Through her work, she talks to others every day who have been diagnosed with cancer, learning their unique stories. The people she works with have cancers or illnesses caused by a host of known or unknown factors, some related to the environment, and others not. Each person is motivated to travel to the rivers of Oregon or the beaches of North Carolina on her programs for different reasons: healing, adventure, exercise, or ambition. The stories of people whose lives have been touched by cancer and whose lives have been touched by nature are legion. 

For some people, the sun is the cause of their cancer. For others, it’s polluted groundwater. For those who lived down the street from a coal plant – the air might be the source of their illness. Every story is different.  

Steven Walters of Hays, Kansas was diagnosed with malignant melanoma in 2018 caused by sun exposure. He’s spent much of his life outdoors hunting and fishing with his father and grandfather. Two months before he was diagnosed, his father passed away from pancreatic cancer. Their relationship had been built in the grasslands of central Kansas, in pursuit of pheasant and quail. “It’s where we would heal and rejuvenate our minds and energy. We were at our best when we were hunting together, smiling, laughing, bullshitting,” he explains. When Steven’s father passed away, he lost his desire to hunt, and then his cancer treatments weakened him physically. He finished treatment six months ago and is navigating his relationship with the natural world. “I find great strength and healing in being outdoors, but I am also reminded of my physical limitations and that my dad isn’t there. The memories are both strengthening and demoralizing…I guess if that’s possible,” he told me. 

Tom O’Brien of Plainview, New York had a malignant tumor removed from his kidney after being diagnosed in 2018. The exact cause can’t be discerned, but he believes known carcinogens in his local water supply to be a contributing factor – and it makes him mad. He blames people who are destroying the earth for profit. Tom finds it deplorable that a country as developed as the U.S. is still struggling with clean water and he wishes there were more people doing something about it. Nature brings him catharsis, “I’m a different person on a trail than I am in New York City. I like who I am better, I love the pace,” he says. 

Claire Eckstrom of Denver, Colorado was diagnosed with thyroid cancer at the age of 23—only months after her childhood neighbor was diagnosed with the same disease. Both of their homes in upstate New York were close to a coal burning power plant. Arsenic, a byproduct of many coal plants, is a confirmed cause of thyroid cancer. Claire suspects they were exposed to arsenic through chemical runoff in their homes’ well water. Hoping to rediscover her connection with nature which crumbled after her diagnosis, Claire moved to Colorado from New York City after her treatment stabilized. “Five years later I can finally say that I have realized a new life – one where nature plays a large role in my health, relationships, and happiness,” she says. She has a new awareness of harmful exposure to carcinogens and, though it is all overwhelming, nature provides a welcome respite.  

I listen to my sister’s story, to the stories of the people she has spent time with, and there always seems to be the moment where the people and the environment are ripped apart. People who used to run in the rain and roll in the mud are taken away to hospital beds far away from fresh air and muddy feet. They grapple with big questions about life and death and the role that the Earth plays in their story. For many of them, they confront the human actions that mutated the environment in ways that caused them harm. For others, it’s harder to find blame in people, they simply enjoyed being outside in the sun or drinking a glass of cool water, never thinking they would later regret it. Then they have to figure out how to reconcile with the natural world again. Toxins put into the environment poison human bodies, which are then healed with even more toxic chemicals. Damaged forests become refuge for those damaged bodies. A cycle forms between people and the environment, pain and comfort.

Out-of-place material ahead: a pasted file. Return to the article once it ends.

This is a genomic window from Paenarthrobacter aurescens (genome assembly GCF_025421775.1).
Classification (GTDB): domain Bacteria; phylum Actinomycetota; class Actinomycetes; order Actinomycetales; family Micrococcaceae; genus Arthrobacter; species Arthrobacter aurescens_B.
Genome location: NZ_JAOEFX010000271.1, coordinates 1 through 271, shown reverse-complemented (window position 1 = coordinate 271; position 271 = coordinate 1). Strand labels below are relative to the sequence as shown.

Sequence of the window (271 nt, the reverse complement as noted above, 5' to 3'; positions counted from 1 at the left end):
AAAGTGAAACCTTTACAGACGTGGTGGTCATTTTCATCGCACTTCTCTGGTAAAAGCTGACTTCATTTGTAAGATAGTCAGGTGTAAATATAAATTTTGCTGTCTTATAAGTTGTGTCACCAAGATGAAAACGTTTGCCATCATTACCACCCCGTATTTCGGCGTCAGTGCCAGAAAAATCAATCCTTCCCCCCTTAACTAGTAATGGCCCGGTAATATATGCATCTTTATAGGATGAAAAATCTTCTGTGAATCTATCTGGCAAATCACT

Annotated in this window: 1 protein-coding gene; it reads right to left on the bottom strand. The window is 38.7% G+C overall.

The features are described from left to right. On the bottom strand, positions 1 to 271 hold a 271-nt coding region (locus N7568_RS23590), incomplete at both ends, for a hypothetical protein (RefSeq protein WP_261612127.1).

Angelina has been in remission for five years now but cancer’s impacts on her life can’t be easily erased. She has scars that require continuous healing – continuous remembrance. Her body will never be the same and neither will her perception of the environment around her while the rest of us have the privilege of not having to think about it.  

My sister put it best: “Learning that my cancer was caused by environmental factors showed me the parallels between my body and the Earth. Just like my relationship with my body can be toxic, our relationship with the Earth can be toxic. The consequences are similar. When will we realize that poisoned land means poisoned bodies?” 


  1. Cush Wiedorn says:

    What a well written article! I enjoyed it. I grew up on a fruit ranch, and during the warm months, was probably outside more than I was inside. My brothers, sisters and I were most definitely free range kids. Your childhood informs your own life and the way you raise your own kids. I raised mine, I hope, to appreciate nature and all of God’s creatures. I taught them not to kill snakes – that they are, for the most part, doing their share to keep nature’s balance. We caught the household mice in live traps and “re-homed” them in the local nature park. Spiders and stink bugs that find their way inside our home are carefully escorted outside in glass jars. We took the kids on a rafting trip down the Snake River in Idaho in 2000, so they would know that sturgeon still lurk in deep green pools. I really believe that there would be less bad stuff in the world if people would let more of the earth in. Thank you for the article.

  2. Angela DelSordo says:

    Reading this article about Angelina written by her sister is very enlightening. Thank you for sharing the sadness and happiness. My thoughts and prayers are with the entire Mangiardi family for continued health and love. ❤️

  3. Krista, so beautifully written!!!